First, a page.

Greta

Director Neil Jordan has spent a considerable amount of his career adding layers of prestige to B-movie material. In 1994, he adapted Anne Rice’s deeply silly novel Interview with the Vampire as an Oscar-nominated epic starring two of the world’s most sought-after movie stars. The Brave One, Byzantium and In Dreams all took similarly refined approaches to dopey premises.

Headlines have touted Greta, Jordan’s first film in seven years, as a modern-day Hansel and Gretel fable, a throwback to the director’s career-long fascination with fairy tales, which can be traced all the way back to 1984’s The Company of Wolves. However, Greta is most apparently a maternal spin on those stalker thrillers that dominated the ’90s — where a naive young woman (Chloë Grace Moretz) strikes a chance friendship with an older woman (Isabelle Huppert) that quickly turns deranged. The union of French phenom Huppert and Jordan’s sleek direction is what elevates a frankly moronic script into an effectively lurid exercise. Imagine Pacific Heights or The Crush with pronounced arthouse pretensions.

When Moretz’s character Frances first tracks down the owner of an abandoned purse left on the subway, Greta seems to be the kind of solitary widow brimming with fascinating stories and insight to share. It’s clear why Frances would be smitten with her immediate charm and generosity, not to mention the absolutely dope apartment where she lives. Huppert plays Greta in these initial scenes as a woman of elegant composure, with just a tinge of underlying sorrow. Soon, that facade is lifted to reveal something more sadistic.

Obviously, Huppert is the main selling point here. The majority of people walking into this film will only be doing so to see the actress unleash her inner Hannibal Lecter, and Greta delivers that in glorious fashion. Even those unfamiliar with Huppert will no doubt leave impressed; playing the villainous role in a stalker flick requires a deft balance between camp and menace, which Huppert expertly pulls off. Not many actresses could shriek the line, “I’m like chewing gum … I tend to stick around!” without crossing entirely into self-parody, but Huppert is of an exceptional breed.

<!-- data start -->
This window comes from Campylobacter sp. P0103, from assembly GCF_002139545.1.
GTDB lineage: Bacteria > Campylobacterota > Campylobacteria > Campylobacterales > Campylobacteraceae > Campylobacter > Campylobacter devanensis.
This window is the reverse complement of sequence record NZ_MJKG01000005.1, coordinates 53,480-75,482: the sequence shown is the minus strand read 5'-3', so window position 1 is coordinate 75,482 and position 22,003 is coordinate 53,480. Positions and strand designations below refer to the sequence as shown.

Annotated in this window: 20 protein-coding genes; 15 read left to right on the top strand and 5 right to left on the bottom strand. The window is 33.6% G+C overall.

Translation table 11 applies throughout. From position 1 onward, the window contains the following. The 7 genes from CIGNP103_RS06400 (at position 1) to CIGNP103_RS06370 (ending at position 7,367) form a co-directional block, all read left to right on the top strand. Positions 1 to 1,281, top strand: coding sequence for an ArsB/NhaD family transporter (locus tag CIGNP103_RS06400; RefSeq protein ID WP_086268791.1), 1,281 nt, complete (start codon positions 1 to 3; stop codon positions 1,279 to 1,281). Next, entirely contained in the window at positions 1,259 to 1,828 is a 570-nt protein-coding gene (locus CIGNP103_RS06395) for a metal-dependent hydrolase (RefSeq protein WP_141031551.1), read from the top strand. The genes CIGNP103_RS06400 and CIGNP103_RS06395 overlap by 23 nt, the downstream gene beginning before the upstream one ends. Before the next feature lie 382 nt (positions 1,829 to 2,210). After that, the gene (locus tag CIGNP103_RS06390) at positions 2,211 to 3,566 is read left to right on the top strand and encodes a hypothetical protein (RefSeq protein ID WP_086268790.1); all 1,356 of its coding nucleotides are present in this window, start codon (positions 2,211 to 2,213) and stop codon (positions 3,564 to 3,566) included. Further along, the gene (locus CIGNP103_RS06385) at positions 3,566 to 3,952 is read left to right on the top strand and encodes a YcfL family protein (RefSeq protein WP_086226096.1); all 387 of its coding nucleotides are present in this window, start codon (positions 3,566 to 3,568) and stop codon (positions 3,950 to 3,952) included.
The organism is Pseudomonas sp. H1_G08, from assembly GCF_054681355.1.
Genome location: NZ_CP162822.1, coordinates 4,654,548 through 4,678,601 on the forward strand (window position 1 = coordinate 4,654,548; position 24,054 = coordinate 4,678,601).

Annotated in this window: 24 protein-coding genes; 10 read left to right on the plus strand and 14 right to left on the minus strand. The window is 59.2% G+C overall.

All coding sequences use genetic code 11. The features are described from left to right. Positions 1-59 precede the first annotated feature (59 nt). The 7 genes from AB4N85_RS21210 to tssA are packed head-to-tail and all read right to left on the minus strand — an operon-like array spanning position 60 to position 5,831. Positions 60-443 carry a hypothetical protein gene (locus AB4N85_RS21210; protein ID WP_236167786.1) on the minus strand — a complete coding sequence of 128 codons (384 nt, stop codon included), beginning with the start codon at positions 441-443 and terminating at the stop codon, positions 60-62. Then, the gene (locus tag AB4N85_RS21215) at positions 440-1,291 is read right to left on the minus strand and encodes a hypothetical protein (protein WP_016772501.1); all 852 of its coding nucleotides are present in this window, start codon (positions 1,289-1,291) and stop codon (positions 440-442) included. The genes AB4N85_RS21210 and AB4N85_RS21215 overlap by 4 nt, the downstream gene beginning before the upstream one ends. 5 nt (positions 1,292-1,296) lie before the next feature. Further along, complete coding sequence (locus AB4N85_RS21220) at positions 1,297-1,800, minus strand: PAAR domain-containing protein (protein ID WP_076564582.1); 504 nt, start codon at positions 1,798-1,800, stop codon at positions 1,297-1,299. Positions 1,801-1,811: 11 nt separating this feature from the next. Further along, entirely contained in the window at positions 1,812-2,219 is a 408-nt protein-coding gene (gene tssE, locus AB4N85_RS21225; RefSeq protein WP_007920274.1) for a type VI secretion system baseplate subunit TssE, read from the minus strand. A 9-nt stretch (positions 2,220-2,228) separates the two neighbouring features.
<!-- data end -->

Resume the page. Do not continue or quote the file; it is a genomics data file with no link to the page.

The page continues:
Moretz, who I haven’t been overly impressed with since her stunning breakout as Hit-Girl in Kick-Ass, is smartly cast as Greta’s object of unwanted motherly affection. Moretz has a built-in, wide-eyed expressiveness to her face that sells Frances’ inexperience and willingness to trust others. Once the credits roll, her character has been put through hell, and that naiveté has been reduced to a traumatized bundle of nerves.

Despite the pedigree of talent involved both in front of and behind the camera, Greta frequently suffers from a clunky screenplay. The first act is especially frustrating as Greta is seemingly an apparition, able to appear and disappear at the movie’s convenience. Many of these scenes are expertly crafted, Jordan and the cinematographer love to play with the background and foreground of shots, keeping Huppert’s stalker just outside the frame and popping back in at unexpected places.

Still, even by the standards of a subgenre that mainly exists on the Lifetime channel today, the characters in Greta, particularly Frances, make profoundly idiotic decisions throughout. Being new to the city, Frances is supposed to be a bit guileless; however, there are certain instances when she has an opportunity to, ahem, end matters, and she instead chooses to take the worst possible route. Some might dismiss this as par for the course, but when you have a script co-written by Jordan, it’s not unreasonable to expect a screenplay where characters behave like human beings.

None of that matters by the time the film arrives at its horror-show climax, though. Without revealing any surprises, it reaches truly depraved heights and transforms its villain from a frantic stalker to a bloodthirsty demon. As played by Huppert, that should be all the reason you need to take Greta’s bait.



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Mitch Ringenberg has written about film in some capacity since his time at his high school newspaper. Nowadays, when he's not teaching middle school language arts, Mitch can be found in Bloomington, Indiana, ranting incoherently on Letterboxd, binge-reading and being insufferable about all things pop culture.


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